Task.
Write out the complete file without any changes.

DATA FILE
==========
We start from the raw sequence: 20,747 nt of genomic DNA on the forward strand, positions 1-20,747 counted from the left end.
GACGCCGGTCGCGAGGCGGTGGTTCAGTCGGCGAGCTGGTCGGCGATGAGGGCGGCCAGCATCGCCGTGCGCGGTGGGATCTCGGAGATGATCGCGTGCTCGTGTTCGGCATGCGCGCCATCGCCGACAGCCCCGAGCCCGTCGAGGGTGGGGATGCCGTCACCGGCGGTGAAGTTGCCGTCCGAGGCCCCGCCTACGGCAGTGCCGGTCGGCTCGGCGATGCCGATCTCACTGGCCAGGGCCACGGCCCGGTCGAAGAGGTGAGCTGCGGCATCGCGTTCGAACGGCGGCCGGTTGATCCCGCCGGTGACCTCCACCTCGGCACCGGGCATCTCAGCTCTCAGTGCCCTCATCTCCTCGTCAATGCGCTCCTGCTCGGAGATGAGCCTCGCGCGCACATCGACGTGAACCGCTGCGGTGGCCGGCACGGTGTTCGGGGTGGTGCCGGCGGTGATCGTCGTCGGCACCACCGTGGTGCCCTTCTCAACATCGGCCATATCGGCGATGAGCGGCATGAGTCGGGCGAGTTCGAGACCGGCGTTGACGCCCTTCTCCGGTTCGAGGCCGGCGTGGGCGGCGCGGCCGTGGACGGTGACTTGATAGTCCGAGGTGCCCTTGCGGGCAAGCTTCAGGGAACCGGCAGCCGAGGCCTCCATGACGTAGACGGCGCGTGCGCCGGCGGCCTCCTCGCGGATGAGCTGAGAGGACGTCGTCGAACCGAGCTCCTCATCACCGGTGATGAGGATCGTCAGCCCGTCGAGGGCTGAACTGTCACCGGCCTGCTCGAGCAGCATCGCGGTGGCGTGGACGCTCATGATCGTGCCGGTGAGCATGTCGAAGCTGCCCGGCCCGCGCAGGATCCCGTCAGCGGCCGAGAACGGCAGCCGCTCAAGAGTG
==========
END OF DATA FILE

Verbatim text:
We start from the raw sequence: 20,747 nt of genomic DNA on the forward strand, positions 1-20,747 counted from the left end.
GACGCCGGTCGCGAGGCGGTGGTTCAGTCGGCGAGCTGGTCGGCGATGAGGGCGGCCAGCATCGCCGTGCGCGGTGGGATCTCGGAGATGATCGCGTGCTCGTGTTCGGCATGCGCGCCATCGCCGACAGCCCCGAGCCCGTCGAGGGTGGGGATGCCGTCACCGGCGGTGAAGTTGCCGTCCGAGGCCCCGCCTACGGCAGTGCCGGTCGGCTCGGCGATGCCGATCTCACTGGCCAGGGCCACGGCCCGGTCGAAGAGGTGAGCTGCGGCATCGCGTTCGAACGGCGGCCGGTTGATCCCGCCGGTGACCTCCACCTCGGCACCGGGCATCTCAGCTCTCAGTGCCCTCATCTCCTCGTCAATGCGCTCCTGCTCGGAGATGAGCCTCGCGCGCACATCGACGTGAACCGCTGCGGTGGCCGGCACGGTGTTCGGGGTGGTGCCGGCGGTGATCGTCGTCGGCACCACCGTGGTGCCCTTCTCAACATCGGCCATATCGGCGATGAGCGGCATGAGTCGGGCGAGTTCGAGACCGGCGTTGACGCCCTTCTCCGGTTCGAGGCCGGCGTGGGCGGCGCGGCCGTGGACGGTGACTTGATAGTCCGAGGTGCCCTTGCGGGCAAGCTTCAGGGAACCGGCAGCCGAGGCCTCCATGACGTAGACGGCGCGTGCGCCGGCGGCCTCCTCGCGGATGAGCTGAGAGGACGTCGTCGAACCGAGCTCCTCATCACCGGTGATGAGGATCGTCAGCCCGTCGAGGGCTGAACTGTCACCGGCCTGCTCGAGCAGCATCGCGGTGGCGTGGACGCTCATGATCGTGCCGGTGAGCATGTCGAAGCTGCCCGGCCCGCGCAGGATCCCGTCAGCGGCCGAGAACGGCAGCCGCTCAAGAGTG